They have already held numerous workshops on business development, financial management and cultural issues which affect the African community in Colorado. Last summer the African Leadership Group (ALG) organized a golf tournament to introduce Africans to the game.
Every month the group holds a business after-hours at select locations in metro Denver at which “a large and diverse group of professionals” is invited to network and discuss socio-economic issues that affect the community.
According to ALG president, Papa Dia, a group vice-president and retail executive at BBVA Compass Bank in Denver, these are benefits that the estimated thousands of Africans in Colorado can take advantage of when they understand what the organization offers.
Dia, who is a native of Senegal, estimates the number of Africans in the metro area to be over 80,000. And that number is only going to increase, he said.
Dia believes the community needs to market itself and be visible to the world. He also thinks there should be ways to “stop the duplication of efforts” that he sees around. The way to do this would be for the community to “come in as one,” Dia explained.
Recently the organization has directed community members to places where they can get assistance with filing their tax returns, how to design their own business plans. As a banking executive, Dia said he and the ALG have spearheaded efforts for Africans in the community to be aware of the benefits of having a bank account and with a good credit history.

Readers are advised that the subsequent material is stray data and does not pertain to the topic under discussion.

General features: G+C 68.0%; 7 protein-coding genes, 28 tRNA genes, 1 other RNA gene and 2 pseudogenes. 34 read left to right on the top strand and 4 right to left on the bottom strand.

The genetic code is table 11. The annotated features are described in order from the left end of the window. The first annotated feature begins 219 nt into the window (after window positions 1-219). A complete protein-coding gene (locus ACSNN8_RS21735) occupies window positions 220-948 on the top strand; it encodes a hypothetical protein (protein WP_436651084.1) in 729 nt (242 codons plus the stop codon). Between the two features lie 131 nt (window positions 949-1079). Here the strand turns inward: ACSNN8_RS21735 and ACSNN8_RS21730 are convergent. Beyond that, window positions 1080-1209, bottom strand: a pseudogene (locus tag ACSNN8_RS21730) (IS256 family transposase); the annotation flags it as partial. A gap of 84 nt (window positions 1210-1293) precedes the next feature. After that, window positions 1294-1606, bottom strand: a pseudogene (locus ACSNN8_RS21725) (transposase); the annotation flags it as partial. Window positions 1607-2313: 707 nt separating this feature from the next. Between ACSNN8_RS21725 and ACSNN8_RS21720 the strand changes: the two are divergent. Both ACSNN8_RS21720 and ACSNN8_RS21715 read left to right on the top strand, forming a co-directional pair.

When I asked why the ALG was doing the things it is currently doing, he said the organization wanted to get information out that could be of benefit to Africans in Colorado. The ALG, he said, wanted Africans to be part of the professional class and he thinks this will “help move the community forward.”
“We don’t have many Africans in the professional environment.”
At a little over two years old, the ALG took yet another step on December 1 when they organized a forum to examine the impact that someone’s immigration status has on their success. The event held at the Reddy Plaza in Englewood.
To help the community understand how to better navigate a challenging immigration process in America, they brought in Glenwood Springs immigration attorney, Jennifer Smith, to explain now the law works in America.
“One of the things with immigration law is that community activism is also a key part of it,” Smith said. “Before you hire an attorney, get to know him.”
As part of the forum, Smith made a wide ranging presentation about “Why understanding the current U.S. immigration law will help you to be more successful.”
The issues she tackled included the intricacies of F-1 visas and duration of status, I-94 status for students, Deferred Action for Childhood Arrivals(DACA), how to deal with issues bordering on domestic violence, spousal abuse and the legal repercussions when immigrants do not have enough information about the law.